The assassination of the U.S. president, John Fitzgerald Kennedy is regarded as one of the most controversial events of the 20th century and is among the favorite topics of contemporary conspiracy theorists.
Although the assassination was officially proclaimed to be the work of a single shooter named Harvey Lee Oswald, the circumstances of the incident were so suspicious that hardly anyone believes this story to be true.
Bad luck followed the Kennedy family during the 1960’s, and JFK’s brother Robert Kennedy was also assassinated. He was shot to death during the campaign season for the presidential election of 1968 after he won the California and South Dakota primary elections for the Democratic nomination for President of the U.S.
It seems that the bad luck of the Kennedys also affected the people who were close to the famous family. Namely, JFK’s mistress, Mary Pinchot Meyer, was also murdered, and her killers remain at large because the investigation into her death never found the perpetrators. During the early 1960’s the tabloids often wrote of her affair with JFK, but the affair wasn’t officially confirmed until 1995, when her late brother-in-law, Ben Bradlee published an autobiography.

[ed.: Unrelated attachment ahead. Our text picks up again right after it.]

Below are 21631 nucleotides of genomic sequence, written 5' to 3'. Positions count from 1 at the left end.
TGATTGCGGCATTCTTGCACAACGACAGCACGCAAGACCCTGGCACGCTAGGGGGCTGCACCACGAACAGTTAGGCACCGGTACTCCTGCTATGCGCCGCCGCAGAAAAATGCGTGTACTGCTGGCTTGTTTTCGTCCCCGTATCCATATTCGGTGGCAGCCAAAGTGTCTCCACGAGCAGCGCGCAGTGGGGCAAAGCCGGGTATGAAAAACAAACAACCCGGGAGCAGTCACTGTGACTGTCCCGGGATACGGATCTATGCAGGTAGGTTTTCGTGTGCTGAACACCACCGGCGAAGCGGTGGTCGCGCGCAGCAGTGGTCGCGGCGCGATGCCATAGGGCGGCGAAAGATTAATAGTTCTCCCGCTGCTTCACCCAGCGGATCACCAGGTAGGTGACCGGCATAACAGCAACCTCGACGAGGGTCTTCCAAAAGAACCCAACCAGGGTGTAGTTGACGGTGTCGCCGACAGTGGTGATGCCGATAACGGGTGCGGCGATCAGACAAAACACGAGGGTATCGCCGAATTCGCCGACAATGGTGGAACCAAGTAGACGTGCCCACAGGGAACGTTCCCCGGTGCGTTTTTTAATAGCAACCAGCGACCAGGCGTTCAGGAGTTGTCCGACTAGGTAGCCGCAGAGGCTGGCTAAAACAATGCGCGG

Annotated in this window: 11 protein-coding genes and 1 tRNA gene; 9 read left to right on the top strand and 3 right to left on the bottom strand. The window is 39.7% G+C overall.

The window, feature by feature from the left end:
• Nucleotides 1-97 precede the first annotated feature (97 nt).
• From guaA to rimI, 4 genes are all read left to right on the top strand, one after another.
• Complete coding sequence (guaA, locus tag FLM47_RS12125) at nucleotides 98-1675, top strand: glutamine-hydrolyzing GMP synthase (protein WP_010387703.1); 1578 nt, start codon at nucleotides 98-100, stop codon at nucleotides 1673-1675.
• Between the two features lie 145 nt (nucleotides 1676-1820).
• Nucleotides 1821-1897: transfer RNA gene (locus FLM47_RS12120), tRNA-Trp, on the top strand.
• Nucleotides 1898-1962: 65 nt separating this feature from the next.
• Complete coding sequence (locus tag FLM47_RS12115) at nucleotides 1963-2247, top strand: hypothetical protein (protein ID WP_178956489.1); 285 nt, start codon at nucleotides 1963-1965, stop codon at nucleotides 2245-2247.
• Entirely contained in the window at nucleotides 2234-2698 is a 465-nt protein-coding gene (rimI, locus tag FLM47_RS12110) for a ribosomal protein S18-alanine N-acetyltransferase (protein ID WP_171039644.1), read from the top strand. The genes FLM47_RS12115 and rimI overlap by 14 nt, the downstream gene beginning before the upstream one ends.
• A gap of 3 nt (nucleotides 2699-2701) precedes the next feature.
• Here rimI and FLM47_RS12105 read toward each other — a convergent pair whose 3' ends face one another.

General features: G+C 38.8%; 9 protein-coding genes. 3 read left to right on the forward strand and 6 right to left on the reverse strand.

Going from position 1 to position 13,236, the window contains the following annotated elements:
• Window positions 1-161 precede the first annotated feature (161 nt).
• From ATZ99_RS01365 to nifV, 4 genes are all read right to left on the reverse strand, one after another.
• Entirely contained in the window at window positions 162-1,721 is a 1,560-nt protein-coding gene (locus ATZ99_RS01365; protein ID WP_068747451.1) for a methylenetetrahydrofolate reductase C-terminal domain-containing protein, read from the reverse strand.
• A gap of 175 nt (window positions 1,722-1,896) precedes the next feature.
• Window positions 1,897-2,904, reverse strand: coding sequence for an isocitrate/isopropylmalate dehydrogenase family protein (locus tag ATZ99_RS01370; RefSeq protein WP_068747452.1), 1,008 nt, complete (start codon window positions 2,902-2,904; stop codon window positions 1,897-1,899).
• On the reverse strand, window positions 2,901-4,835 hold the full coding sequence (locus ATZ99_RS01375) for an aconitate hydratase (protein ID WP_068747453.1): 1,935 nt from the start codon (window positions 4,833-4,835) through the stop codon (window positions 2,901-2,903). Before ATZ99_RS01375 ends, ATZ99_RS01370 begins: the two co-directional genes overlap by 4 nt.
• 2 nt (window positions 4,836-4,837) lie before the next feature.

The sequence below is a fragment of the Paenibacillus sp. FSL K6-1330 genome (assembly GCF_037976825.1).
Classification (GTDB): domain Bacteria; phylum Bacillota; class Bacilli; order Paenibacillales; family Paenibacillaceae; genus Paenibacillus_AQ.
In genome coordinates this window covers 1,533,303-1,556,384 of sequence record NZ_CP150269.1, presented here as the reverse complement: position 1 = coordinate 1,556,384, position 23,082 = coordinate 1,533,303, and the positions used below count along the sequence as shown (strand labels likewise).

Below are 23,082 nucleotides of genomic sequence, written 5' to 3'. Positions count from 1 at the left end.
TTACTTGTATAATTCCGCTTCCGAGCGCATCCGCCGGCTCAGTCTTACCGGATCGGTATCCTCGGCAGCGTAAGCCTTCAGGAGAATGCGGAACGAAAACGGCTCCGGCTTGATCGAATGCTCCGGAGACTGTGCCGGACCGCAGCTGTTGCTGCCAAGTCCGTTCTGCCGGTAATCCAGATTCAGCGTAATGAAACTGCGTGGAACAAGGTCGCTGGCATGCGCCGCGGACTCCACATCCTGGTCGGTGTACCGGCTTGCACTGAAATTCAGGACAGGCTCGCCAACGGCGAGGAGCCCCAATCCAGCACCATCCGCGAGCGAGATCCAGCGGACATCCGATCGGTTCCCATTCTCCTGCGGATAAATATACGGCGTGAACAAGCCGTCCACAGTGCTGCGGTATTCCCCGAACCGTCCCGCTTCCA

Mary Pinchot Meyer was a painter whose work is considered to be a part of the Washington Color School. She was married to a Central Intelligence Agency official named Cord Meyer for 13 years but criticized American militarism and the CIA throughout her life. At one point she was the target of the CIA’s secret surveillance because she associated with the Communist Party of the U.S.A. in her youth.
She was assassinated on October 12th, 1964, only three weeks after the Warren Commission report on the assassination of JFK was made public. An unknown shooter approached her while she was enjoying her daily walk along the Chesapeake and Ohio Canal path in Georgetown, and killed her with two point-blank shots to the back and the temple.
A man named Ray Crump was arrested because he matched the description of the suspect that was provided by the only eyewitness to the crime.
Crump was acquitted due to the lack of evidence, but the police closed the case stating that Meyer was sexually assaulted by a single individual and killed while struggling to escape to safety.
Many members of the public were infuriated by the abrupt closure of the case, and the general opinion among the researchers of the life and work of Mary Pinchot Meyer is that she was killed because of her resistance to the policies of the CIA.
Several investigations of the CIA’s possible involvement were later conducted by both the police and the independent investigators, but her death remains unsolved, and the CIA remains shielded by shady silence.